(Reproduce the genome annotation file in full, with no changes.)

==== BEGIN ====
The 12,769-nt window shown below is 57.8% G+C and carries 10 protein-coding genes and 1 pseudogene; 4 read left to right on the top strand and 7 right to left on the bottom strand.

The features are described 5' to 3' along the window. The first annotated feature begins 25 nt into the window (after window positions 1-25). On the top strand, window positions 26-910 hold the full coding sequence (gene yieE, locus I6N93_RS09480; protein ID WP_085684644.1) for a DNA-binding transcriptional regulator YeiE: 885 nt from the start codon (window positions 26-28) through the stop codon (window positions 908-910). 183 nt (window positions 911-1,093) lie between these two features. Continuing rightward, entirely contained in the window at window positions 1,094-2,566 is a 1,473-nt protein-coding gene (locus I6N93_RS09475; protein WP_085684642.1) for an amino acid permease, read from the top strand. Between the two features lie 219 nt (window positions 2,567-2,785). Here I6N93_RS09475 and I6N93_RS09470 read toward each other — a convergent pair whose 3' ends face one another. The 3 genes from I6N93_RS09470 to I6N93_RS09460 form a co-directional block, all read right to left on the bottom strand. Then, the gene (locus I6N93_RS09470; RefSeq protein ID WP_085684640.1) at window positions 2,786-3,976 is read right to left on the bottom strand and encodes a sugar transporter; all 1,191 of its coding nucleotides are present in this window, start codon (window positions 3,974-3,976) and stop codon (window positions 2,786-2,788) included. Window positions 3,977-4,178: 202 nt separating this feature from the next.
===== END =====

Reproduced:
The 12,769-nt window shown below is 57.8% G+C and carries 10 protein-coding genes and 1 pseudogene; 4 read left to right on the top strand and 7 right to left on the bottom strand.

The features are described 5' to 3' along the window. The first annotated feature begins 25 nt into the window (after window positions 1-25). On the top strand, window positions 26-910 hold the full coding sequence (gene yieE, locus I6N93_RS09480; protein ID WP_085684644.1) for a DNA-binding transcriptional regulator YeiE: 885 nt from the start codon (window positions 26-28) through the stop codon (window positions 908-910). 183 nt (window positions 911-1,093) lie between these two features. Continuing rightward, entirely contained in the window at window positions 1,094-2,566 is a 1,473-nt protein-coding gene (locus I6N93_RS09475; protein WP_085684642.1) for an amino acid permease, read from the top strand. Between the two features lie 219 nt (window positions 2,567-2,785). Here I6N93_RS09475 and I6N93_RS09470 read toward each other — a convergent pair whose 3' ends face one another. The 3 genes from I6N93_RS09470 to I6N93_RS09460 form a co-directional block, all read right to left on the bottom strand. Then, the gene (locus I6N93_RS09470; RefSeq protein ID WP_085684640.1) at window positions 2,786-3,976 is read right to left on the bottom strand and encodes a sugar transporter; all 1,191 of its coding nucleotides are present in this window, start codon (window positions 3,974-3,976) and stop codon (window positions 2,786-2,788) included. Window positions 3,977-4,178: 202 nt separating this feature from the next.